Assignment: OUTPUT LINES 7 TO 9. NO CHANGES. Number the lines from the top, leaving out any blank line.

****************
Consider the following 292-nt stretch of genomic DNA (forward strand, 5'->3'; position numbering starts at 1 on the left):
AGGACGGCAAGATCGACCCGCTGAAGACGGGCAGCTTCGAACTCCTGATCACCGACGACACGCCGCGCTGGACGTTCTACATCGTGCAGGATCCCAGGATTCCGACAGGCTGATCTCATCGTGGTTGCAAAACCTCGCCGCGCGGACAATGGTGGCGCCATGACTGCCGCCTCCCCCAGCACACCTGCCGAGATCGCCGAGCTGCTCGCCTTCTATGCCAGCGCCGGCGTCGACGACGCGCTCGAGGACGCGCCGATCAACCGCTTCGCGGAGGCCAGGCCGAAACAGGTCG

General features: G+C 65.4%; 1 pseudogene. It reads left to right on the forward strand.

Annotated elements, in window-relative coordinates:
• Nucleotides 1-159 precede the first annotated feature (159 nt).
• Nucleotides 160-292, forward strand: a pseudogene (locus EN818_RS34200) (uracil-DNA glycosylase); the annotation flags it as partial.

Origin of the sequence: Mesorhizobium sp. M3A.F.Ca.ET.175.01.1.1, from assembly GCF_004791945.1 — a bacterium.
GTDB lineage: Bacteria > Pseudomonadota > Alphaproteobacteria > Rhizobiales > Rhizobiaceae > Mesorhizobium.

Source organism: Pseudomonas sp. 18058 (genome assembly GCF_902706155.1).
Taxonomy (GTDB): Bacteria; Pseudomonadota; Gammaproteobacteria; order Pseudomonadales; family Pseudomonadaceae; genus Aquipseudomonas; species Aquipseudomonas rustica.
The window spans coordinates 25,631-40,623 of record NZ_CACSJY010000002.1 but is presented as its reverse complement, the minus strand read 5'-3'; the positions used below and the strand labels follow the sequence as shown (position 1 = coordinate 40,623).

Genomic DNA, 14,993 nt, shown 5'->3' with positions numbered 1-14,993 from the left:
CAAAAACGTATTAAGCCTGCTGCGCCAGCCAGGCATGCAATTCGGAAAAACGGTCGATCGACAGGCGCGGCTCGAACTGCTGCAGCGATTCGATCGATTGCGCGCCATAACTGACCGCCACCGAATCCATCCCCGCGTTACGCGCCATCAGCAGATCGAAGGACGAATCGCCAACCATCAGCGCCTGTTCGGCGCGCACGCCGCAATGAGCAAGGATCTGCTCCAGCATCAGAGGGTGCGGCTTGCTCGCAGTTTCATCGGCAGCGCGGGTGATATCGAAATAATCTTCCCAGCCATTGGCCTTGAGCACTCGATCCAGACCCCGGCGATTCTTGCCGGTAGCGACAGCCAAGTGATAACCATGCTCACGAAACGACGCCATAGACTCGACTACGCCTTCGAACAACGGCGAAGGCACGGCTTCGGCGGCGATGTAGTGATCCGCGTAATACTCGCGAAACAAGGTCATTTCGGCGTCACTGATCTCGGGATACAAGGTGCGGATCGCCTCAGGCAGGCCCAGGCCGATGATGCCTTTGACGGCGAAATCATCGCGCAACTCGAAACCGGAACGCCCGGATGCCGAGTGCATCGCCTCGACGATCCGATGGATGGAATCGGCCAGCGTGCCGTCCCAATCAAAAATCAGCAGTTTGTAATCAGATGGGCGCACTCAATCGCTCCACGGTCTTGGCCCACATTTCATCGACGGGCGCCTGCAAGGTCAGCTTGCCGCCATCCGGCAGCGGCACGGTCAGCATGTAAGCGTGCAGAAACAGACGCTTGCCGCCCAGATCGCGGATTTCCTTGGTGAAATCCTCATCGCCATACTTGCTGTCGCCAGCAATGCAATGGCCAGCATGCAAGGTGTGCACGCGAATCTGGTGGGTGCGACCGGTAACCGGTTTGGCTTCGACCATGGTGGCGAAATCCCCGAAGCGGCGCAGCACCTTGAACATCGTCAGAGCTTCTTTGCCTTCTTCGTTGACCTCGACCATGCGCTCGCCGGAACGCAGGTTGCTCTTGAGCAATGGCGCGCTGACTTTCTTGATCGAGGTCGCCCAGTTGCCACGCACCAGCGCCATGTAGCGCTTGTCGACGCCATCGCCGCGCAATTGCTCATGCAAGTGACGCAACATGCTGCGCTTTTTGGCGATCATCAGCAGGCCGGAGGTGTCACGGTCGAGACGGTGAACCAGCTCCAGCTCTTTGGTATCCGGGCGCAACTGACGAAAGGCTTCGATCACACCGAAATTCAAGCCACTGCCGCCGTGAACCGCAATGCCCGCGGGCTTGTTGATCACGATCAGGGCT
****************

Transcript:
Origin of the sequence: Mesorhizobium sp. M3A.F.Ca.ET.175.01.1.1, from assembly GCF_004791945.1 — a bacterium.
GTDB lineage: Bacteria > Pseudomonadota > Alphaproteobacteria > Rhizobiales > Rhizobiaceae > Mesorhizobium.

Source organism: Pseudomonas sp. 18058 (genome assembly GCF_902706155.1).